WASHINGTON — Space has been a major topic in Air Force Secretary Heather Wilson’s recent public appearances. She has pushed several messages: The Air Force budget makes “bold moves” in space. The future is all about “defendable space.” And this means developing “more capable, more defendable satellites.”

Congress for the most part is in agreement with the Air Force agenda. Funding for space programs was bumped by 8 percent in the 2018 defense budget. Appropriators approved most of what the Air Force wanted, and then some.

But there is still underlying tension between the “go fast” philosophy embraced by Trump administration officials and military leaders, and skeptical lawmakers who would prefer a more cautious approach.

Wilson’s take is that you can’t have it both ways. There is some risk involved in shifting money from the production of current designs into the development of next-generation satellites. But if Congress wants faster and innovative space programs, the tradeoff will be less predictability and possibly some failures.

“There is risk. It’s actually harder to go fast,” Wilson said on Friday at an Air Force Association event on Capitol Hill.

She will have to explain that to Congress in writing. The omnibus spending bill passed March 22 asks the Air Force for a detailed analysis of planned space procurements.

“There is a concern that the Air Force is about to embark on another near simultaneous recapitalization of its space architecture,” appropriators wrote.

New development programs are planned for space situation awareness; positioning, navigation, and timing; weather; missile warning; wideband communications, and protected communications. The bill directs the secretary of the Air Force to submit a report in 60 days to the congressional defense committees explaining the recapitalization plans for each major space system. The bill also asks her to “certify” that decisions to recapitalize versus continuing production of current designs “pose acceptable risks to constellation sustainment and the acquisition workforce, and considers budgetary constraints.”

The same language appeared in the Senate Appropriations defense subcommittee markup in November.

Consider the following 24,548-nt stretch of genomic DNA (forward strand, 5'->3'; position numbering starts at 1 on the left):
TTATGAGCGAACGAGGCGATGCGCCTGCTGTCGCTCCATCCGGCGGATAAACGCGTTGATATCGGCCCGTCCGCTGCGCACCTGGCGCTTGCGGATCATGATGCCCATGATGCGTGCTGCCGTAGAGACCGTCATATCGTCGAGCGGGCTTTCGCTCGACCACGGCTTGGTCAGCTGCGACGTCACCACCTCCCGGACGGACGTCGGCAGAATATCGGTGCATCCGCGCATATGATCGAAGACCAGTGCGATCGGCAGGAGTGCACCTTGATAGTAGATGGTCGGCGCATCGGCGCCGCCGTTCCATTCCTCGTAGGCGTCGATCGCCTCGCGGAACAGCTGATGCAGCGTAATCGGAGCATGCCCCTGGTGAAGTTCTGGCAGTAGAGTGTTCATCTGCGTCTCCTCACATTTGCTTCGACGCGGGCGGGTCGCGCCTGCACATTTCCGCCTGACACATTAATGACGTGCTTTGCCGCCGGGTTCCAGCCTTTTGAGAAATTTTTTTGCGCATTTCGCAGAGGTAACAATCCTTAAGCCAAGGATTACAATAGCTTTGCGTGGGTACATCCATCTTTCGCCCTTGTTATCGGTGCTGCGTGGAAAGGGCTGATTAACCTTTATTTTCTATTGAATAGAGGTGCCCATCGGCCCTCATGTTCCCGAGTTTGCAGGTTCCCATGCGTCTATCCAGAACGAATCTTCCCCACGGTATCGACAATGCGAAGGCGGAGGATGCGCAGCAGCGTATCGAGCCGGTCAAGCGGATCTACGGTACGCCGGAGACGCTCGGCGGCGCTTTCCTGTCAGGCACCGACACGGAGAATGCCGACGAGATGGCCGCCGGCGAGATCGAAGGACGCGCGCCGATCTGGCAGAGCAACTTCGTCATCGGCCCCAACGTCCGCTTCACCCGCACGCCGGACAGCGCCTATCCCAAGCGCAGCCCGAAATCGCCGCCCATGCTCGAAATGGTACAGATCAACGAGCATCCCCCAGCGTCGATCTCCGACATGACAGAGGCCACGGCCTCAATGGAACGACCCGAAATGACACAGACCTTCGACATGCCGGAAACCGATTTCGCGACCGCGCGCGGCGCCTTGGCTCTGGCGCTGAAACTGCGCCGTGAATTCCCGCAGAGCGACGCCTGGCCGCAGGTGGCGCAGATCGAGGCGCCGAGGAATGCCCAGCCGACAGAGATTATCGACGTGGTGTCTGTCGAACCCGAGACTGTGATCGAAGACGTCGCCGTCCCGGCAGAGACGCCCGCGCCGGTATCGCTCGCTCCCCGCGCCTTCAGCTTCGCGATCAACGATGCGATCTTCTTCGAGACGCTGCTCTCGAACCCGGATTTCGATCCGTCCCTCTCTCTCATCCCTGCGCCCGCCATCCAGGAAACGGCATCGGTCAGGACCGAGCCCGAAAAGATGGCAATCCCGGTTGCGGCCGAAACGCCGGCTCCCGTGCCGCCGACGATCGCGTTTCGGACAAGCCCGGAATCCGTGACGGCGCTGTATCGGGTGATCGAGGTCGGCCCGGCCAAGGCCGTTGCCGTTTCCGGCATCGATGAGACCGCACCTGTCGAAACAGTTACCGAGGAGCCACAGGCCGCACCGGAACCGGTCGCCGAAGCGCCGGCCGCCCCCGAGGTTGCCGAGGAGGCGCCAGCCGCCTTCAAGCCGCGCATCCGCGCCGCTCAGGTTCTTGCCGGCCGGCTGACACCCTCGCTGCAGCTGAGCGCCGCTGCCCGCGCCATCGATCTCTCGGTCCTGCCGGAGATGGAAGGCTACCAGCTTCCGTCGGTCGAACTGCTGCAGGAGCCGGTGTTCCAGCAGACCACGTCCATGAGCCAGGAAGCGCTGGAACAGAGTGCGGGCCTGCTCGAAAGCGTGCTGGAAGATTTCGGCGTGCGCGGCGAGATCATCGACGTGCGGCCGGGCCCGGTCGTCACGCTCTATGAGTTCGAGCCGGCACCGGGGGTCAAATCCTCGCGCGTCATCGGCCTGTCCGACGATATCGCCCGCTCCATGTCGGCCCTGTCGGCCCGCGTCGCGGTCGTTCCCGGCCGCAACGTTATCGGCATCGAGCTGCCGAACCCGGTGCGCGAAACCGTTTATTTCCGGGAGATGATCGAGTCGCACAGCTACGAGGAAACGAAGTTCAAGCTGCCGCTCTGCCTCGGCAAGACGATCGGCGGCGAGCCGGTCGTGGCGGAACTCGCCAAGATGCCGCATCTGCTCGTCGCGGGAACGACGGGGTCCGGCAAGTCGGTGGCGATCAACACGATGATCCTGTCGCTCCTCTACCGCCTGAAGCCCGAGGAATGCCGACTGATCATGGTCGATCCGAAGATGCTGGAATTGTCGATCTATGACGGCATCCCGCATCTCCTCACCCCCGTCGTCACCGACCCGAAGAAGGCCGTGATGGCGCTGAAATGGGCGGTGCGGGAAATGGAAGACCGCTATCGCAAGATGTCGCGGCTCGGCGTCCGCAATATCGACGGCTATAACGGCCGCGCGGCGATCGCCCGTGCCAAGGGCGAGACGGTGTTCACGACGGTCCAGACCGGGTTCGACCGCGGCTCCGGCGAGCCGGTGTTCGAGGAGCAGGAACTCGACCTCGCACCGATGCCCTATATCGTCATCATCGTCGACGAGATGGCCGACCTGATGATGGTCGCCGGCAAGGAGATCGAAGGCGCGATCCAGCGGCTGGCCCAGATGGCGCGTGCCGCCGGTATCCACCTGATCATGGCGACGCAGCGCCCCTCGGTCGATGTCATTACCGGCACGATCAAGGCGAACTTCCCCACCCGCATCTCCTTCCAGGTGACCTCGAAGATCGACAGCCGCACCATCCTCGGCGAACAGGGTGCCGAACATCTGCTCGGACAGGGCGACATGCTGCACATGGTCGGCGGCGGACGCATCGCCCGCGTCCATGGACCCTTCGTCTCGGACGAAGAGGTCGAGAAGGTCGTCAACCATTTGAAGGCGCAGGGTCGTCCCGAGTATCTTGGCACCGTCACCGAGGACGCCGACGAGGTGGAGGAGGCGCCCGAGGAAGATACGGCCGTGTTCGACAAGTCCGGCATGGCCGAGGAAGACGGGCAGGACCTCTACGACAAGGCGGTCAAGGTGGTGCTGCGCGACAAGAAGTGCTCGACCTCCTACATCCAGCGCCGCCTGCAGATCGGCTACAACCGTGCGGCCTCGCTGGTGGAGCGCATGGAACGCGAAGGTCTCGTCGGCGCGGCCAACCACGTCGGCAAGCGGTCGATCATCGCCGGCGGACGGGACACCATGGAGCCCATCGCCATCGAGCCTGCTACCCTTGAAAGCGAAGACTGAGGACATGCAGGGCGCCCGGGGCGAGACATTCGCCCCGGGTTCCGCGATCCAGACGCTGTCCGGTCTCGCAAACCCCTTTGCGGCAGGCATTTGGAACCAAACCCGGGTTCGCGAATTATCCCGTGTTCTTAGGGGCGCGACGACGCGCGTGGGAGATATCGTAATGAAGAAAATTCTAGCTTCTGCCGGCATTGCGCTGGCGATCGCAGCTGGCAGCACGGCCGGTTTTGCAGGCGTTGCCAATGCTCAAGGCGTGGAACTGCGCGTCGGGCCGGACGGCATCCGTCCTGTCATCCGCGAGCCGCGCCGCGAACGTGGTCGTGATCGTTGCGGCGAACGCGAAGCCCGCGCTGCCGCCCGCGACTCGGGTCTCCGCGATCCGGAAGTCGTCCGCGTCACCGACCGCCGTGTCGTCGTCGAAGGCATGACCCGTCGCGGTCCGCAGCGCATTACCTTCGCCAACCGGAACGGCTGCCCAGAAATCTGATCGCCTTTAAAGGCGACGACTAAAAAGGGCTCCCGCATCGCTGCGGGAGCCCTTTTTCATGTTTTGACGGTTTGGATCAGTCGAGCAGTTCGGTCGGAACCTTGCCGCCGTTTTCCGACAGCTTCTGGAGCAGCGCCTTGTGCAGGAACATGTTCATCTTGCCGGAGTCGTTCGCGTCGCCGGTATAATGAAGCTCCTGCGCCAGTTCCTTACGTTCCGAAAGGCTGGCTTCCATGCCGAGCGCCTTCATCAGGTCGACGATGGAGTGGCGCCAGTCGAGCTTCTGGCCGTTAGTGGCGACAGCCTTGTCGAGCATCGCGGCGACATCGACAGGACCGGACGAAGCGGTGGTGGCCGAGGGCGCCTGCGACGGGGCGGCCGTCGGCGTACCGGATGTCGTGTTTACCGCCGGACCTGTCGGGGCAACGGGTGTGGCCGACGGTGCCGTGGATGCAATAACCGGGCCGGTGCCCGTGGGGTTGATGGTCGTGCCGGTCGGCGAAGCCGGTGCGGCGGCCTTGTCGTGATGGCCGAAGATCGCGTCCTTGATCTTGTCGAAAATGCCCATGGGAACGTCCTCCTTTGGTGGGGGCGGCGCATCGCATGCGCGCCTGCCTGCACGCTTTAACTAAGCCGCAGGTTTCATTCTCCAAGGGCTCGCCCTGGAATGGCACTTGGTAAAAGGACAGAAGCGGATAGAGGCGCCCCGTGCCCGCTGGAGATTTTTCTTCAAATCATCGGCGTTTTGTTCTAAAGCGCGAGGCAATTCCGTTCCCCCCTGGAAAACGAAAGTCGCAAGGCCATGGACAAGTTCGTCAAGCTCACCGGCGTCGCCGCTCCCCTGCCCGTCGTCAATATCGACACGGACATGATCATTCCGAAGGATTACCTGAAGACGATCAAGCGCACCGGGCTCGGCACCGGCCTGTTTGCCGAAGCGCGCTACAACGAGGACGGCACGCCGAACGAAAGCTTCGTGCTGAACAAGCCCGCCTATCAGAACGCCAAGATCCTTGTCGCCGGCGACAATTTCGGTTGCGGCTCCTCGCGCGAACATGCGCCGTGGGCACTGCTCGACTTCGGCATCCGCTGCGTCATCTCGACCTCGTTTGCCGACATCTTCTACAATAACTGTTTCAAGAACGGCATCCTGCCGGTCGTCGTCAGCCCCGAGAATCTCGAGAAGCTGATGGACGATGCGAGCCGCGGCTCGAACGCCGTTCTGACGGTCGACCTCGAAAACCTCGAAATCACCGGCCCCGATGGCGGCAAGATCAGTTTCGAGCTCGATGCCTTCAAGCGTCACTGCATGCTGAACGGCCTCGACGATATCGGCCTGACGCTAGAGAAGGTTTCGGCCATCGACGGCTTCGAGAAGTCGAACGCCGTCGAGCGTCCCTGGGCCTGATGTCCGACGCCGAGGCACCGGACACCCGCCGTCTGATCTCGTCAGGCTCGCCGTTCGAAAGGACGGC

Wilson said the risks are justified. “We will be very direct about it,” she said. “We will explain to Congress that they call experiments ‘experiments’ for a reason.”

Some projects will not work, “and you learn from them,” she said. “We recognize that some things will fail. … There will be off-ramps.”

Wilson believes the Air Force should embrace its cultural past, when it took big chances on technologies that paved the way for the weapons systems that are in service today. That mindset changed over the past couple of decades when attention shifted to “oversight and process,” she said. “We got away from those roots and we are going back to them in order to prevail in the 21st century.”

Wilson recalled that when the U.S. military decided to seize control of the Iraqi city of Mosul from the Islamic State in 2016, the decision was announced six months before the offensive started. That only can be done when you control the timing of an operation, she said. “In future wars we don’t expect we’ll be able to do that. If you have an adversary that is innovating rapidly,” things like oversight and process become less important than the actual capability, she added. “But we have to be able to do both.”

The scheme laid out by the Air Force, however, faces steep challenges. While everyone agrees that the Pentagon and the defense industry have to be more agile and build more resilient space systems, it is not clear that the government has set the conditions to make that happen, experts caution.

Former Air Force procurement official Claire Leon calls effort to accelerate space procurements a “daunting task.”

Leon, the former director of launch systems at the Air Force Space and Missile Systems Center, said it will be difficult to get away from acquisition processes that have been developed over the past 50 years. The procurement system was “designed for full coordination, not agility,” she told SpaceNews in a recent interview.

Leon agreed with Wilson that a lot of innovation happened in the 1960s and 70s because there was a “willingness to work through failures.” Today’s programs have become so big that they “can’t fail.”

Former Pentagon official Jamie Morin said the 2018 budget shows some willingness on the part of the Congress to embrace the Air Force’s space modernization strategy, but it remains to be seen how much leeway lawmakers will give.

“The Air Force clearly is making a serious effort to move to more rapid acquisition,” said Morin, who is executive director of the Center for Space Policy and Strategy and vice president of the Aerospace Corporation.

“When you embrace rapid speed you do tend to accept greater risk of variation from the plan,” Morin told SpaceNews. “We have seen that historically. But the question is ‘How do the Department of Defense and Congress react when the inevitable variations from the plan occur?’”

People now say they are willing to accept more risk in space acquisitions to get capabilities to the force faster. “But it’s one thing to say you accept risk in general versus accepting it in a specific program,” Morin said. The test will be when something goes wrong. “That’s the challenge they’ll face in the years ahead.”

Sandra Erwin writes about military space programs, policy, technology and the industry that supports this sector. She has covered the military, the Pentagon, Congress and the defense industry for nearly two decades as editor of NDIA’s National Defense...